President Donald Trump may be insisting that the USA will be "better off" without a North American free trade deal that includes Canada, but American unions do not agree-and neither does the tech industry. But Canada's dairy industry - backed by Quebec politicians of all stripes - is adamant that it won't stand for the government allowing the US any more market access, saying it has compromised enough on past trade deals with the European Union and Pacific Rim countries.
Canada and the United States are set to resume negotiations over the North American Free Trade Agreement this week with President Donald Trump warning Congress to stay out of the process or see the agreement scrapped altogether.
Now, I could be misreading it and it may all blow up but I think a deal will be made and USD/CAD is vulnerable on the downside. USA senators Marco Rubio and Bill Nelson quickly warned that the agreement needs to better protect the state's agricultural industry, and state Agricultural Commissioner Adam Putnam said Trump's newly negotiated agreement "wasn't quite the deal we hoped it would be" in Florida. "After that, Congress will have a tough choice to make in terms of going forward with a good deal with Mexico, opening Mexico's agricultural markets as we brace for the long haul with China".
"We continue to work hard", Canadian Foreign Minister Chrystia Freeland told reporters camped outside the talks in Washington.
The overall goal is to reach a deal by December 1 so Congress can give its approval to a revised NAFTA before Mexico's new president takes office.
Warner said Ottawa could be trying to stress that it's defending a popular issue with Canadians - particularly in Quebec - because it will have to eventually make concessions elsewhere if it hopes to strike a deal.
"We're not going to accept that we have to sign a bad deal just because the president wants that".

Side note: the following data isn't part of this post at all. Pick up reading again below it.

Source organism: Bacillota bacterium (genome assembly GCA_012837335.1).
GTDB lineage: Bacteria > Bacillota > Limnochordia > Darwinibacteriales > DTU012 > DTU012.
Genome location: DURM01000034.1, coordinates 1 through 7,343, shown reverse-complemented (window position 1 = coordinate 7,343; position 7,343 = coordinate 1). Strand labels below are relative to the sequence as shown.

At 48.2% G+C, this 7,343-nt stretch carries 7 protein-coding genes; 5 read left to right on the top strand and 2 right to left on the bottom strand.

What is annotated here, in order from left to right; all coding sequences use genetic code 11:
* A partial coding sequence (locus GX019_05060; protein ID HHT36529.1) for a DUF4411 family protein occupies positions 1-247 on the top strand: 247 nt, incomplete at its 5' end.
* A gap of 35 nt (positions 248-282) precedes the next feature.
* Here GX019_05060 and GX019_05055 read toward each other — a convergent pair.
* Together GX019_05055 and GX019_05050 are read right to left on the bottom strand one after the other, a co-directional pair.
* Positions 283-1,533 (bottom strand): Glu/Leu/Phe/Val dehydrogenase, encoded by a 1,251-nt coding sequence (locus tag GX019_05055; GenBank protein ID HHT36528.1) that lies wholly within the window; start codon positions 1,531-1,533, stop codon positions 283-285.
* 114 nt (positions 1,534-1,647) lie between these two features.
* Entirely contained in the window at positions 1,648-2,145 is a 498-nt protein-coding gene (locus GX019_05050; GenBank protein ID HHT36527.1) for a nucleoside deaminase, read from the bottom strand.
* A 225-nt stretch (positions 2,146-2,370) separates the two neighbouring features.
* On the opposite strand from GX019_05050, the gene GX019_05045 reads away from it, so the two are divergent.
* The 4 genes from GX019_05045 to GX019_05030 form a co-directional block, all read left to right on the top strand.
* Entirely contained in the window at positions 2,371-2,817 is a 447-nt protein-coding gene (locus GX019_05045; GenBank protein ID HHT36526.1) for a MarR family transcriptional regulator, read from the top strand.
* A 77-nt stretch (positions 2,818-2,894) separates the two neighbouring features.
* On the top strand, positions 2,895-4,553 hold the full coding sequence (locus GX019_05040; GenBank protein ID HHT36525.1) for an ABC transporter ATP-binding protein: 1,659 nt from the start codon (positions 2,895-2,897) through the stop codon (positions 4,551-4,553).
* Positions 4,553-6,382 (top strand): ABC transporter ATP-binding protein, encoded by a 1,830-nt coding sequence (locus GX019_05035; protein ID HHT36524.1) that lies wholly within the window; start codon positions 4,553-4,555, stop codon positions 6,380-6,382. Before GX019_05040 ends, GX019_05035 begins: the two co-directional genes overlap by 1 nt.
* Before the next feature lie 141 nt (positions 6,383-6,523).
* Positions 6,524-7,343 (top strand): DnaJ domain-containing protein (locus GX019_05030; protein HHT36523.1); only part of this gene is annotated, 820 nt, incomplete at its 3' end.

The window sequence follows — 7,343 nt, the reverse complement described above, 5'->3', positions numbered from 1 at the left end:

If Trump follows through and excludes Canada from NAFTA 2.0, it would raise concerns in Canada, whose economy is heavily reliant on trade with its neighbor.
He called NAFTA "a very stupid deal". Team Trump want to sign an agreement with the current Mexican government, not the one headed by leftist President Obrador that will replace it December 1, and that would be pressured by its supporters to ask for changes.
"We are making good progress".
"I think there are strong constituencies for the cultural exemption, particularly in Quebec... and I think it's something that they can bring home as a likely win", Ujczo said. Mexico is also taking on a leadership role in the Alliance of the Pacific, a grouping of Latin American countries linked by free markets, while Canada past year struck a comprehensive trade deal with the European Union.
American networks anxious that the CRTC's decision reduced the value of Canadian programming because the amount they pay for Super Bowl rights is determined by how much advertising they can sell in Canada, Lighthizer's report said.
The emergence of the cultural exemption as a bone of contention at this stage in the talks surprised those who have followed NAFTA closely.
"You have to be careful about what he says and what he's actually doing".
"Wow, I made OFF THE RECORD COMMENTS to Bloomberg concerning Canada, and this powerful understanding was BLATANTLY VIOLATED", Trump wrote - ignoring the fact that the remarks were reported via an anonymous source by the Star, unencumbered by any such restrictions.